A couple of kilometers from Arles, the Camargue swamp opens up to our eyes. The Camargue is Europe’s biggest marshland, a virgin nature reserve stretching to the Mediterranean Sea. The Rhone delta is home to hundreds of species of fauna, mainly waterfowl. The best acquaintance with the Camargue would be a horse ride or a car ride on several hard roads. There are several horse breeding farms at the disposal of tourists, organizing horse trips for one or several days. There are also hundreds of wild horses in the Camargue of a characteristic light color. A lot of light pink flamingos live here. More than 10,000 of these beautiful birds nest in spring. The administration of the reserve takes care of all living animals on the territory. Tourists can see all the animals in their natural habitat on the marked walking trails and on special viewing platforms. If you want to see the local inhabitants, it is advisable to have binoculars or zooming equipment. Otherwise, it will be difficult to see the inhabitants in proximity to the human eye. Of the typical wild animals, the black Provencal bulls live here.
If you, like me, are not indifferent to the topic of harmful effects of human activity on flora and fauna, then you will be interested in watching the film “Spread Your Wings” (“Donne-moi des ailes”). Its action takes place on the territory of the Camargue nature reserve and well reveals the basic human values. The film is based on Christian Moullec’s story. In 1995 Moullec succeeded in drawing public attention to human influence on the migration routes of migratory birds. In particular, he noted that it is increasingly difficult for white-fronted geese to make the annual flight from France to the north due to shootings and the growing number of air routes. For several years now, Christian Moullec has allowed tourists to fly with geese. Flight funds go to the flywithbirds.com protection fund.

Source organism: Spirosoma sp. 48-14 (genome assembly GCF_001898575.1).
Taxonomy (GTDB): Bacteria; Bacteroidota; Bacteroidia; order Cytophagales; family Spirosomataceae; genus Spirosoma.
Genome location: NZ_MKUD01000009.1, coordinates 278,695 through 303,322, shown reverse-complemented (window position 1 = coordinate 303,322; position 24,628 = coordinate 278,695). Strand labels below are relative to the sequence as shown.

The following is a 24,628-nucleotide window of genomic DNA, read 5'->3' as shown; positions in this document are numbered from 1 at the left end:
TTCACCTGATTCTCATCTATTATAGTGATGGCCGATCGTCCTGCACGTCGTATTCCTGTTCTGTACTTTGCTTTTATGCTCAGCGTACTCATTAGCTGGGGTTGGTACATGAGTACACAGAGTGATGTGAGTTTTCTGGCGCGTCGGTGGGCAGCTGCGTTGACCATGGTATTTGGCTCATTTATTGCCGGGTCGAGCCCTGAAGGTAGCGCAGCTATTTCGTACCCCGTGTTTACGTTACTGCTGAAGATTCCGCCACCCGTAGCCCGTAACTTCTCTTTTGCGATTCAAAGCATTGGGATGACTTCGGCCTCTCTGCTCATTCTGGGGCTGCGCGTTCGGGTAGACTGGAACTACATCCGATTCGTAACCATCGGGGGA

Big towns are, of course, beautiful in Provence, but we decided to stay in a tiny village located on the side of a mountain called Seguret. “Le Moulin de Séguret” is an old stone house with amazing views of olive orchards and vineyards, antique furniture, and the atmosphere of a provincial home. Here we could distract from everyday worries and plunge into another universe! Such an approach impressed us a lot!
The small town of Sable, like Séguret, is located in the land of vineyards, mostly of rose and white wine, truffles, almonds, and delicious goat cheese. It lies on one of the tops of a small hill. Cicadas are heard to be flying under the azure sky.
The Romans loved wine, but only many centuries later, the production of this drink began with the French’s help. The wine of these lands got its unique taste thanks to the properties of the soil. Moreover, it is not fertility that matters, but the stones and minerals contained in it. They quickly heat up in the sun and retain this heat for a long time for the grape varieties grown here. The vineyards here are about 100 years old, but the roots of the cultivation and production of wine go back to the XIV century. The experience passed down from generation to generation in this industry is the basis for its success. The soil itself is not very fertile here.
Purple lavender fields are the hallmark of Provence’s historic Luberon mountains and the Plateau de Valensole. Lavender blooms here from early July to mid-August, but the flowering weeks can vary due to weather conditions, which directly affect it. To get there and not to miss anything, we made our trip in the middle of July.
The lavender flower has been the hallmark of Provence for over 100 years. 80% of the lavender used in the world comes from here. Lavender and lavandin are added to everything from lavender oil and lavender ice cream to pillow filling. They are used as a sausage and cheese flavoring, as a disinfectant, and other products. According to Roman customs, lavender is added to water while washing. Therefore, it is believed that the word lavender itself comes from lat. lavāre “to wash”.